In truth: she can’t stomach the idea of the next few days. To think that En’s love is conditional, to know he’s sending her back to that cursed fucking place, to realize there’s someone in her life who can see right through her like a window to the inside.
She says, “It’s nothing, Senpai.”
“Bullshit. You’ve been coiled like a spring all week, and I want to know if we’re doing something you’re not going to be okay with.”
Noi searches his face for anything other than apathy. She learned years ago that his shockingly vast array of emotions are reserved for her alone, and his facade is one of total placidity because he simply can’t bother to be himself around anyone else.
She doesn’t actually know how to respond to him, even with reactional indication. The thing is, here stands Shin and Noi or Noi and Shin or whoever they are and whoever they’ll become, carefully picking each other’s layers away like flaky skin, neither knowing where the process begins or ends. It was easier, she realizes, to be herself over ramen bowls, back when she wasn’t worried about burdening him with her questionable methods of selective self-growth.
After a moment, the corner of his lips quirk up.
“Hey,” he says, “it’s all right. You don’t have to tell me anything, then. Just say the word and I’ll run the mission solo.”
He doesn’t know her life the way she started to know his, stories partially uttered between bites of udon, the roughness of his hand in hers when she taught him the importance of lifelines. The metronomic motion of her forefinger against his palm. Reading from him, to him, the story about him. If he were to do the same to her, what horrors would he turn away from?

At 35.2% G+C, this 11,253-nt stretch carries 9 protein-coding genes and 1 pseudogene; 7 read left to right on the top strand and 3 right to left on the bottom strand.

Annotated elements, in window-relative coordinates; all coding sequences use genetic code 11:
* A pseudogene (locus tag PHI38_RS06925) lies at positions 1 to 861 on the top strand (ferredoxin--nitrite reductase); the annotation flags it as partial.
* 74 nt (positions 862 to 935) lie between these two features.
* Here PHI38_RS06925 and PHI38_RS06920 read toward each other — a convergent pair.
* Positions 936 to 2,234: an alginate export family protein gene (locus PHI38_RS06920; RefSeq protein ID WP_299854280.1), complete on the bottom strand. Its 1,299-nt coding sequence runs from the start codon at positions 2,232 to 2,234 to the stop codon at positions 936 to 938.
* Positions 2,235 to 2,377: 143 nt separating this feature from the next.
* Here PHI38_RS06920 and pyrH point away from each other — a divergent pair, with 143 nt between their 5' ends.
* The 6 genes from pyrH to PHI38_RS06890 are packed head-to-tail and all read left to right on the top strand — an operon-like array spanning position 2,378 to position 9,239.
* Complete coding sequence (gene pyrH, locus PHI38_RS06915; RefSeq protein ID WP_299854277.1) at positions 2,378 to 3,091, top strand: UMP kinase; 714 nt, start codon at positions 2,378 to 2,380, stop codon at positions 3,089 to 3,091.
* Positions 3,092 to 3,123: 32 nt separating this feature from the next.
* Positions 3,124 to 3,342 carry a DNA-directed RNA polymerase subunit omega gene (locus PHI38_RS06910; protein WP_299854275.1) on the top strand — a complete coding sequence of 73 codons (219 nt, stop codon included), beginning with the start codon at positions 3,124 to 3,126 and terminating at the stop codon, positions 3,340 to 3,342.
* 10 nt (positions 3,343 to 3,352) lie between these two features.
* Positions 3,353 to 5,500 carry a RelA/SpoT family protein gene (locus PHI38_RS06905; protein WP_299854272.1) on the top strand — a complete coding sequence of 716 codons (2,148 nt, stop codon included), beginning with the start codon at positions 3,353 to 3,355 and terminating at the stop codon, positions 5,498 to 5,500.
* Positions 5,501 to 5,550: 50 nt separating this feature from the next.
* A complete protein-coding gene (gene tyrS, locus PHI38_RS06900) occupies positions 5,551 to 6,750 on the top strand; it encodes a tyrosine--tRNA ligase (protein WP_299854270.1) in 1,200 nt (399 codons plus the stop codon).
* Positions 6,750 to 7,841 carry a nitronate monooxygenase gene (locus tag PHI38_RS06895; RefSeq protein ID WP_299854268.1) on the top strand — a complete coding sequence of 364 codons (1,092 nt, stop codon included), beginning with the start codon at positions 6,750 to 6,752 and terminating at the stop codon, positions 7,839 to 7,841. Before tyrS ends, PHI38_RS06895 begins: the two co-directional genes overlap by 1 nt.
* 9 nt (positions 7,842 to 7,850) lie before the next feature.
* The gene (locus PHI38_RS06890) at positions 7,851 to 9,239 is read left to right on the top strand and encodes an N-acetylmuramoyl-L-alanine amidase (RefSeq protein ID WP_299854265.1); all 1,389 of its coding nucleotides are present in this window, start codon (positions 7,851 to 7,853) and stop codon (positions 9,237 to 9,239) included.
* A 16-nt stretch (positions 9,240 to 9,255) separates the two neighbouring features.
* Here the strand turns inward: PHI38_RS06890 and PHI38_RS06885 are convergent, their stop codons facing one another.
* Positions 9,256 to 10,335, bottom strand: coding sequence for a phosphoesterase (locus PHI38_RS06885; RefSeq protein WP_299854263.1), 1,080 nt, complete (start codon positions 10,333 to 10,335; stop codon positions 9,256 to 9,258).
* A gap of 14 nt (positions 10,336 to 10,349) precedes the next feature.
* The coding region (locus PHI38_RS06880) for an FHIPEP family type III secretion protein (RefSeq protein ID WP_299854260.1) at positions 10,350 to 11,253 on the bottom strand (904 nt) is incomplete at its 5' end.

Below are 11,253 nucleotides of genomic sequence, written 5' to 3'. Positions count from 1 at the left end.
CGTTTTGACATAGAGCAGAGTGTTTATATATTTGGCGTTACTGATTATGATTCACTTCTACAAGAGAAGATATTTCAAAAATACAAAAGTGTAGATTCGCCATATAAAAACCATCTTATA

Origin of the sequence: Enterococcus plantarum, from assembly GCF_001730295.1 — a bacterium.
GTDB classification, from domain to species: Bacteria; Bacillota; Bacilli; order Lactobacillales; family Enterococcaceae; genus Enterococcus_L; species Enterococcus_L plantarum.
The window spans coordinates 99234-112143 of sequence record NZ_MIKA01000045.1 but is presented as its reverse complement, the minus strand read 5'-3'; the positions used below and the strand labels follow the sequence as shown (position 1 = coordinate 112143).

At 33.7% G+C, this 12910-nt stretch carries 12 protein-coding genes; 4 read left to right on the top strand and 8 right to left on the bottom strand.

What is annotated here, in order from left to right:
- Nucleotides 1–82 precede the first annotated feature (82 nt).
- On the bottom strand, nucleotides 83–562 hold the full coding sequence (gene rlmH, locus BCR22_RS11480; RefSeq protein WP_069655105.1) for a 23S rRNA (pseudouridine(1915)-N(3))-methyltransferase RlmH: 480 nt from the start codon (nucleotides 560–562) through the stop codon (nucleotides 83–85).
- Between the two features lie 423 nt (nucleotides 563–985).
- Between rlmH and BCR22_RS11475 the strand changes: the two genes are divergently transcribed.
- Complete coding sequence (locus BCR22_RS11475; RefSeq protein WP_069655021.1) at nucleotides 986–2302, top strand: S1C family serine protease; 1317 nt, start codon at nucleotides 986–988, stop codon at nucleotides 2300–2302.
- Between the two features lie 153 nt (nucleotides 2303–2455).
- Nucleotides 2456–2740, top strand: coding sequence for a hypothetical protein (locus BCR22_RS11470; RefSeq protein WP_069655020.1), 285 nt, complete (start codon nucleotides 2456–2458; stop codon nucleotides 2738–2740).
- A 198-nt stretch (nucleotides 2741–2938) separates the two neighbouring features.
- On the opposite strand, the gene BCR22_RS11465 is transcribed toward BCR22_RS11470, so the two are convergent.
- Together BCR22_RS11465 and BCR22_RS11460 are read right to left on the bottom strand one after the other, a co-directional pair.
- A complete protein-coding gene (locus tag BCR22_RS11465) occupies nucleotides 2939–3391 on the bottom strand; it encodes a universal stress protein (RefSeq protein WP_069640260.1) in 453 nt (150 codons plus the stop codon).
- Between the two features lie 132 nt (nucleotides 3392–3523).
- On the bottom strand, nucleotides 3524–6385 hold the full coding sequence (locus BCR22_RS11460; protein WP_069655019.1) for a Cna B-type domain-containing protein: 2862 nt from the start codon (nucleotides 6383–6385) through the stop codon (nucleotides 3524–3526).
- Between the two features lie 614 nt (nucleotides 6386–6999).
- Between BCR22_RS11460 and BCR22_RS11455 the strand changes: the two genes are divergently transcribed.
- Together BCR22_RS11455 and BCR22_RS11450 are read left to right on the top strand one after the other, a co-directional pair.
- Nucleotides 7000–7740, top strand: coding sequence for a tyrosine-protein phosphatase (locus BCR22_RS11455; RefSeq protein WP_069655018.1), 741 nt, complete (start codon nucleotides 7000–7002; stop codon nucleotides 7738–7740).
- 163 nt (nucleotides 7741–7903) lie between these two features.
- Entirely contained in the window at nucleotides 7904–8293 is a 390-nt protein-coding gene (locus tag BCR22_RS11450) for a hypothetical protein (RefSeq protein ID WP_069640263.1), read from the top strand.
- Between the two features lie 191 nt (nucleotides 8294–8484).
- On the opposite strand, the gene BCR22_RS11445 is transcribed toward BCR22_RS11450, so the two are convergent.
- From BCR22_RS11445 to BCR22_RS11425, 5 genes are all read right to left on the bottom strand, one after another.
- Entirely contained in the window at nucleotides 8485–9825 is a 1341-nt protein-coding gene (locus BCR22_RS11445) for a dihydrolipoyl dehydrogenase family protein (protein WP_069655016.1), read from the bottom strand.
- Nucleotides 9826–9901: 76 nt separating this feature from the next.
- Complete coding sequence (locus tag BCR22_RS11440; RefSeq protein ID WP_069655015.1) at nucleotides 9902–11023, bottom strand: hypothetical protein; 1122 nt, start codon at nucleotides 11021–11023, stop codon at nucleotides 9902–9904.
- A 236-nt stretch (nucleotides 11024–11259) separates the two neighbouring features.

Noi eventually shakes her head. “I’m just worked up because En pisses me off every time he opens his mouth!”
“Getting pissy won’t do you any good. Lying to me isn’t going to do any good either, though I suppose it’d be cold of me to make you tell the truth. Or guilt you into it. Or whatever.”
She says, “I don’t know if you would understand.”
Shin lays his hand so casually on her shoulder Noi doesn’t think he can be trusted with reliably dispensing comfort. Regardless, she leans into his weight, following the curve of his body. Testing the water. She isn’t angry when she tells him, “You stink,” but she notably makes no immediate motion to separate herself from his careful hold. He’s the only familiarity in her life she can stand to endure anymore.
“Is this what I get for trying to be a supportive Senpai?”
“You get to put up with me.”
“Fine,” he says, pulling her into him. “That’s fine.”
Noi slides her arms around his back and brings him closer. She doesn’t know, not right now at least, if she believes that. He reeks terribly of all his hard work, all the effort he’s exerted rebuilding the shambles of his life into something manageable and cohesive, to such an extent that she feels worn thin keeping up. Was it really so easy, she wants to ask him, going forward with nothing to build from?